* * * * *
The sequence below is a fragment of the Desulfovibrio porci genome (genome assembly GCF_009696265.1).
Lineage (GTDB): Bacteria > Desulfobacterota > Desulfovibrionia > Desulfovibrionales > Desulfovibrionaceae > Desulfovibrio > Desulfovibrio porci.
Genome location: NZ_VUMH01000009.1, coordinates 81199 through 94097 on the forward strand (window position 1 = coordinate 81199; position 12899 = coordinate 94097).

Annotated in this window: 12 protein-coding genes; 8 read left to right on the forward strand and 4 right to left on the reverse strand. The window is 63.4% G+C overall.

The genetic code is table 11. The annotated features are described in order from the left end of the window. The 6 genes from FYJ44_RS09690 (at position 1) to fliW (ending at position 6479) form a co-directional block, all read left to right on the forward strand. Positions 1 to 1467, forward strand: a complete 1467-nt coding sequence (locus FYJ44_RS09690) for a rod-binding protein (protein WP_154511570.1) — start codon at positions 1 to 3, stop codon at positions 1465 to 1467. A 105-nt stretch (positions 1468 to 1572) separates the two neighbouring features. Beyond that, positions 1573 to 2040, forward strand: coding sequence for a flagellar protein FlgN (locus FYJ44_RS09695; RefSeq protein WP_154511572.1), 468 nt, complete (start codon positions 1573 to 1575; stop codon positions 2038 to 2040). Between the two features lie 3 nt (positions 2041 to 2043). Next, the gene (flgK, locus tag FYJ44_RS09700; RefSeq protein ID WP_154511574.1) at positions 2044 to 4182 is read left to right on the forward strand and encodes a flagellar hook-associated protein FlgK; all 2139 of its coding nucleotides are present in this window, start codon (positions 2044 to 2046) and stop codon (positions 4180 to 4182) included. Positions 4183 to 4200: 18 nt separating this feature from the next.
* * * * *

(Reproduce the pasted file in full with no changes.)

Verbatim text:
The sequence below is a fragment of the Desulfovibrio porci genome (genome assembly GCF_009696265.1).
Lineage (GTDB): Bacteria > Desulfobacterota > Desulfovibrionia > Desulfovibrionales > Desulfovibrionaceae > Desulfovibrio > Desulfovibrio porci.
Genome location: NZ_VUMH01000009.1, coordinates 81199 through 94097 on the forward strand (window position 1 = coordinate 81199; position 12899 = coordinate 94097).

Annotated in this window: 12 protein-coding genes; 8 read left to right on the forward strand and 4 right to left on the reverse strand. The window is 63.4% G+C overall.

The genetic code is table 11. The annotated features are described in order from the left end of the window. The 6 genes from FYJ44_RS09690 (at position 1) to fliW (ending at position 6479) form a co-directional block, all read left to right on the forward strand. Positions 1 to 1467, forward strand: a complete 1467-nt coding sequence (locus FYJ44_RS09690) for a rod-binding protein (protein WP_154511570.1) — start codon at positions 1 to 3, stop codon at positions 1465 to 1467. A 105-nt stretch (positions 1468 to 1572) separates the two neighbouring features. Beyond that, positions 1573 to 2040, forward strand: coding sequence for a flagellar protein FlgN (locus FYJ44_RS09695; RefSeq protein WP_154511572.1), 468 nt, complete (start codon positions 1573 to 1575; stop codon positions 2038 to 2040). Between the two features lie 3 nt (positions 2041 to 2043). Next, the gene (flgK, locus tag FYJ44_RS09700; RefSeq protein ID WP_154511574.1) at positions 2044 to 4182 is read left to right on the forward strand and encodes a flagellar hook-associated protein FlgK; all 2139 of its coding nucleotides are present in this window, start codon (positions 2044 to 2046) and stop codon (positions 4180 to 4182) included. Positions 4183 to 4200: 18 nt separating this feature from the next.